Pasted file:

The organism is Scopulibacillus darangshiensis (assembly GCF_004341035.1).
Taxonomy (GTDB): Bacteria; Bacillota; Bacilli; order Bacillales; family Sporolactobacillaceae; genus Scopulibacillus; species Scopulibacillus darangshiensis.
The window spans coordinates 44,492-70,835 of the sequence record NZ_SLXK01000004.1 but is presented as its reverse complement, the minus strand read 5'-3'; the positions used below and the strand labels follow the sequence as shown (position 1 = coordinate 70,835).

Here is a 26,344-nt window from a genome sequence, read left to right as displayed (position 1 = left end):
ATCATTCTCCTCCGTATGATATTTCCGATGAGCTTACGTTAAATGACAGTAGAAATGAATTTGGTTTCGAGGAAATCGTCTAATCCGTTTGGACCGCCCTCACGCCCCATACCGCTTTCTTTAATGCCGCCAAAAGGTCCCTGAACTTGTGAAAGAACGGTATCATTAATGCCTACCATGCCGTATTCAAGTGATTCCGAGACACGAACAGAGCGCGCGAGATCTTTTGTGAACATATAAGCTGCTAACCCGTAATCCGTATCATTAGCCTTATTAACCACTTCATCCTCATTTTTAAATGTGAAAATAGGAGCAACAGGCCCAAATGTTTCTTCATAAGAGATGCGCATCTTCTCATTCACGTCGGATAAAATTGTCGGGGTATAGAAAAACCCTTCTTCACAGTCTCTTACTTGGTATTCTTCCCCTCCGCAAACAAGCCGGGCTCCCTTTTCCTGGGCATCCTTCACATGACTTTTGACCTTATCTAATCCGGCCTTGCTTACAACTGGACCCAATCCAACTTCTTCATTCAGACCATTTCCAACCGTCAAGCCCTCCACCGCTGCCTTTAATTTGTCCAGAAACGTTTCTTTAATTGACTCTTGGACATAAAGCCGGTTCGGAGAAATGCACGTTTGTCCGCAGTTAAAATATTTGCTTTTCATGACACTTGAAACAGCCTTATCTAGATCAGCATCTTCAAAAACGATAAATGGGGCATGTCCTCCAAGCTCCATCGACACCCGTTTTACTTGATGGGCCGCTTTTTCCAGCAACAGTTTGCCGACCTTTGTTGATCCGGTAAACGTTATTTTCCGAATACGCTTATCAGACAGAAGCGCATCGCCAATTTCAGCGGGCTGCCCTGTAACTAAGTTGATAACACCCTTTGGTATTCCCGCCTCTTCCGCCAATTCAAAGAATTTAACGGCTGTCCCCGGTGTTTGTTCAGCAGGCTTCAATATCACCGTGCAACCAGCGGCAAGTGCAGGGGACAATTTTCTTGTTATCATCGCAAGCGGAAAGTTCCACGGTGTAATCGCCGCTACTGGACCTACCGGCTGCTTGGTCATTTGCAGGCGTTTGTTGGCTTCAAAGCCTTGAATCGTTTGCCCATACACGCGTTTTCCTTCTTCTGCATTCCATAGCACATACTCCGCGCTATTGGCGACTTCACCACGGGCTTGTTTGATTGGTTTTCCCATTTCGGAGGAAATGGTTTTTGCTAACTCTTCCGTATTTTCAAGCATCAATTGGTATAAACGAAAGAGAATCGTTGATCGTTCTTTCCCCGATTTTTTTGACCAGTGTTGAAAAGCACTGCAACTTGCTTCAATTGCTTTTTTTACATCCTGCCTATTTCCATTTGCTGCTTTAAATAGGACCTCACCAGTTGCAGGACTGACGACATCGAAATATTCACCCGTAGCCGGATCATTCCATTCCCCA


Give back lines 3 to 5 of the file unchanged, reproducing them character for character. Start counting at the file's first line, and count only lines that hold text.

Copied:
The window spans coordinates 44,492-70,835 of the sequence record NZ_SLXK01000004.1 but is presented as its reverse complement, the minus strand read 5'-3'; the positions used below and the strand labels follow the sequence as shown (position 1 = coordinate 70,835).

Here is a 26,344-nt window from a genome sequence, read left to right as displayed (position 1 = left end):
ATCATTCTCCTCCGTATGATATTTCCGATGAGCTTACGTTAAATGACAGTAGAAATGAATTTGGTTTCGAGGAAATCGTCTAATCCGTTTGGACCGCCCTCACGCCCCATACCGCTTTCTTTAATGCCGCCAAAAGGTCCCTGAACTTGTGAAAGAACGGTATCATTAATGCCTACCATGCCGTATTCAAGTGATTCCGAGACACGAACAGAGCGCGCGAGATCTTTTGTGAACATATAAGCTGCTAACCCGTAATCCGTATCATTAGCCTTATTAACCACTTCATCCTCATTTTTAAATGTGAAAATAGGAGCAACAGGCCCAAATGTTTCTTCATAAGAGATGCGCATCTTCTCATTCACGTCGGATAAAATTGTCGGGGTATAGAAAAACCCTTCTTCACAGTCTCTTACTTGGTATTCTTCCCCTCCGCAAACAAGCCGGGCTCCCTTTTCCTGGGCATCCTTCACATGACTTTTGACCTTATCTAATCCGGCCTTGCTTACAACTGGACCCAATCCAACTTCTTCATTCAGACCATTTCCAACCGTCAAGCCCTCCACCGCTGCCTTTAATTTGTCCAGAAACGTTTCTTTAATTGACTCTTGGACATAAAGCCGGTTCGGAGAAATGCACGTTTGTCCGCAGTTAAAATATTTGCTTTTCATGACACTTGAAACAGCCTTATCTAGATCAGCATCTTCAAAAACGATAAATGGGGCATGTCCTCCAAGCTCCATCGACACCCGTTTTACTTGATGGGCCGCTTTTTCCAGCAACAGTTTGCCGACCTTTGTTGATCCGGTAAACGTTATTTTCCGAATACGCTTATCAGACAGAAGCGCATCGCCAATTTCAGCGGGCTGCCCTGTAACTAAGTTGATAACACCCTTTGGTATTCCCGCCTCTTCCGCCAATTCAAAGAATTTAACGGCTGTCCCCGGTGTTTGTTCAGCAGGCTTCAATATCACCGTGCAACCAGCGGCAAGTGCAGGGGACAATTTTCTTGTTATCATCGCAAGCGGAAAGTTCCACGGTGTAATCGCCGCTACTGGACCTACCGGCTGCTTGGTCATTTGCAGGCGTTTGTTGGCTTCAAAGCCTTGAATCGTTTGCCCATACACGCGTTTTCCTTCTTCTGCATTCCATAGCACATACTCCGCGCTATTGGCGACTTCACCACGGGCTTGTTTGATTGGTTTTCCCATTTCGGAGGAAATGGTTTTTGCTAACTCTTCCGTATTTTCAAGCATCAATTGGTATAAACGAAAGAGAATCGTTGATCGTTCTTTCCCCGATTTTTTTGACCAGTGTTGAAAAGCACTGCAACTTGCTTCAATTGCTTTTTTTACATCCTGCCTATTTCCATTTGCTGCTTTAAATAGGACCTCACCAGTTGCAGGACTGACGACATCGAAATATTCACCCGTAGCCGGATCATTCCATTCCCCA